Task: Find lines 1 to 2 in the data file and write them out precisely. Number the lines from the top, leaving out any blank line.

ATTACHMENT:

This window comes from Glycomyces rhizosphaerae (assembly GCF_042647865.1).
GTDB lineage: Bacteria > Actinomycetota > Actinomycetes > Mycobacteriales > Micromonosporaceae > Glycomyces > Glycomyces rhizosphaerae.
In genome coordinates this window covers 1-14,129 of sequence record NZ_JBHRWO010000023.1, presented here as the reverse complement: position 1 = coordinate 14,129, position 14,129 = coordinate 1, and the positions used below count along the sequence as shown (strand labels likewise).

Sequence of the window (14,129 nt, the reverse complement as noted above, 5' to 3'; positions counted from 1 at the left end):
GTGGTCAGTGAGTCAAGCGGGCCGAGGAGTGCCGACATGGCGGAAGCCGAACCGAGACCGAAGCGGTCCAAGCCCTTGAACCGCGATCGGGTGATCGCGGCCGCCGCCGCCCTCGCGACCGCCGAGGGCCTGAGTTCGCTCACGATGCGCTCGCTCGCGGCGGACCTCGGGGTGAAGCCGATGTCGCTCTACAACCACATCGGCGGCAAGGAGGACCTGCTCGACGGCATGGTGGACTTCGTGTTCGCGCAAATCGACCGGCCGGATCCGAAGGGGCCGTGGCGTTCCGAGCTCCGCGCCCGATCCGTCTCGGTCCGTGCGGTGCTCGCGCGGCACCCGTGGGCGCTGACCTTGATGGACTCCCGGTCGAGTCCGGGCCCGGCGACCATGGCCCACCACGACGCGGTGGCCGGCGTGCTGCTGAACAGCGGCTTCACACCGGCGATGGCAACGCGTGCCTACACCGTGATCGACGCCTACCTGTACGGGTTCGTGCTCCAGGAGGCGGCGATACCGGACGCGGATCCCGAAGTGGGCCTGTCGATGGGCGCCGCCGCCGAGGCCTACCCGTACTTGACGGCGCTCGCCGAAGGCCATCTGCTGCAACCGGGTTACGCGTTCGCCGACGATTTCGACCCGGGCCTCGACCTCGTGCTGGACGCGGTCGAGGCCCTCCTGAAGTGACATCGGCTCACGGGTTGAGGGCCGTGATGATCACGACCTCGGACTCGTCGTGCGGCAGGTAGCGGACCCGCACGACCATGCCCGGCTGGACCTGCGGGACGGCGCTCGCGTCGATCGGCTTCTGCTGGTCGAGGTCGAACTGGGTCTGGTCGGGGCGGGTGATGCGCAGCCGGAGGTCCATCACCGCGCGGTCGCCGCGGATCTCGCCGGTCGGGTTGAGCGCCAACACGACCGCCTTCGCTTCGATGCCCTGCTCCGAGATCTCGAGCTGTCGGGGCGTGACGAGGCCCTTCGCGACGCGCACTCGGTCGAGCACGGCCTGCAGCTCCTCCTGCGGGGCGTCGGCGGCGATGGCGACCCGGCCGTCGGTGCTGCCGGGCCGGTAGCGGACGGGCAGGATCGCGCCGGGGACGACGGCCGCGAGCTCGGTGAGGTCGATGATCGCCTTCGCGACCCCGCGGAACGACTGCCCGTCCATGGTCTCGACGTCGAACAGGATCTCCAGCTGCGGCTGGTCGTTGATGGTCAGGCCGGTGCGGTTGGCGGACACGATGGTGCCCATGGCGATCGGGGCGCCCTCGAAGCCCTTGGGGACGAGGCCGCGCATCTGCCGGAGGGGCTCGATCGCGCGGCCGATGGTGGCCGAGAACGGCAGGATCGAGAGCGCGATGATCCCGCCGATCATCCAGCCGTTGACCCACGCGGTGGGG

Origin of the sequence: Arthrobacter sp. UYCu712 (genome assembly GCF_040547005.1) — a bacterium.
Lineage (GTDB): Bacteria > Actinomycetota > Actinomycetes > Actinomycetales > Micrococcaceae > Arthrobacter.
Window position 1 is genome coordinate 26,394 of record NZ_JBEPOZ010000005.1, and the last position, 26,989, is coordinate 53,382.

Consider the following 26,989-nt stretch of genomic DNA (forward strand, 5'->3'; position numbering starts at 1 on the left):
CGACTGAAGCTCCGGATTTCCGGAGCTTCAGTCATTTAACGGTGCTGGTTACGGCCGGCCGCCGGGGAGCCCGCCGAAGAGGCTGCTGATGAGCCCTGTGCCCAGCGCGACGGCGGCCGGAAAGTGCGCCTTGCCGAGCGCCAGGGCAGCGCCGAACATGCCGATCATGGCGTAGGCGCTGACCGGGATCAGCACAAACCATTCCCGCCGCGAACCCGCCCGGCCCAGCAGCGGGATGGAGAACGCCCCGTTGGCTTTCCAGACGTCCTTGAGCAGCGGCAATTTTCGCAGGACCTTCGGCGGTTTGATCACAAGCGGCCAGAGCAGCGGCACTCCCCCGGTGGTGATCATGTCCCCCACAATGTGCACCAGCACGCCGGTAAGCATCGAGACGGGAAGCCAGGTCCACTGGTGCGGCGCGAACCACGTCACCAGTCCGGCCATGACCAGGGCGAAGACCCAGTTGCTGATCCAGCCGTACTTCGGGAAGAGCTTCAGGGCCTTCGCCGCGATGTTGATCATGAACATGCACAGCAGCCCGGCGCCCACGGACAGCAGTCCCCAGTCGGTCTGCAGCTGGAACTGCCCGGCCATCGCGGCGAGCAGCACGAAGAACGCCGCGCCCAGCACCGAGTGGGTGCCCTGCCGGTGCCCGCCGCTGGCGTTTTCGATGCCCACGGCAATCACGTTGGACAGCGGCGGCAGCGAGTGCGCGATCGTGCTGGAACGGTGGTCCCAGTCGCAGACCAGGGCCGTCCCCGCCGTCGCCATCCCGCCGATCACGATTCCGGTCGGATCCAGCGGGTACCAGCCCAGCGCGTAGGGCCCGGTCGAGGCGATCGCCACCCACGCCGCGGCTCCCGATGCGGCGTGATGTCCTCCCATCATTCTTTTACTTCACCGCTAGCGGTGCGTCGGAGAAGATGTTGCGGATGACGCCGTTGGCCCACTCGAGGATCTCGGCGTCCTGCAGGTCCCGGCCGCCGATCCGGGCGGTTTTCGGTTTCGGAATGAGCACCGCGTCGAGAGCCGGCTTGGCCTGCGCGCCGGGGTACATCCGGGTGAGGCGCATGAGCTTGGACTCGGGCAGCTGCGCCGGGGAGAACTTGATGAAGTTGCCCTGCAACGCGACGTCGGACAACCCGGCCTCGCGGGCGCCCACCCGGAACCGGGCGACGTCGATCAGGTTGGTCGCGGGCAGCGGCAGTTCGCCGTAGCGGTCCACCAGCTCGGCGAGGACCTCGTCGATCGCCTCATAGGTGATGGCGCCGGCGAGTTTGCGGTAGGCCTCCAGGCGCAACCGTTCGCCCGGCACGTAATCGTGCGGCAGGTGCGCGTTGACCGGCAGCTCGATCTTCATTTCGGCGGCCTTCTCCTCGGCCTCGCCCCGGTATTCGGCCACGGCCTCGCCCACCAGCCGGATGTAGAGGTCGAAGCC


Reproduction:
This window comes from Glycomyces rhizosphaerae (assembly GCF_042647865.1).
GTDB lineage: Bacteria > Actinomycetota > Actinomycetes > Mycobacteriales > Micromonosporaceae > Glycomyces > Glycomyces rhizosphaerae.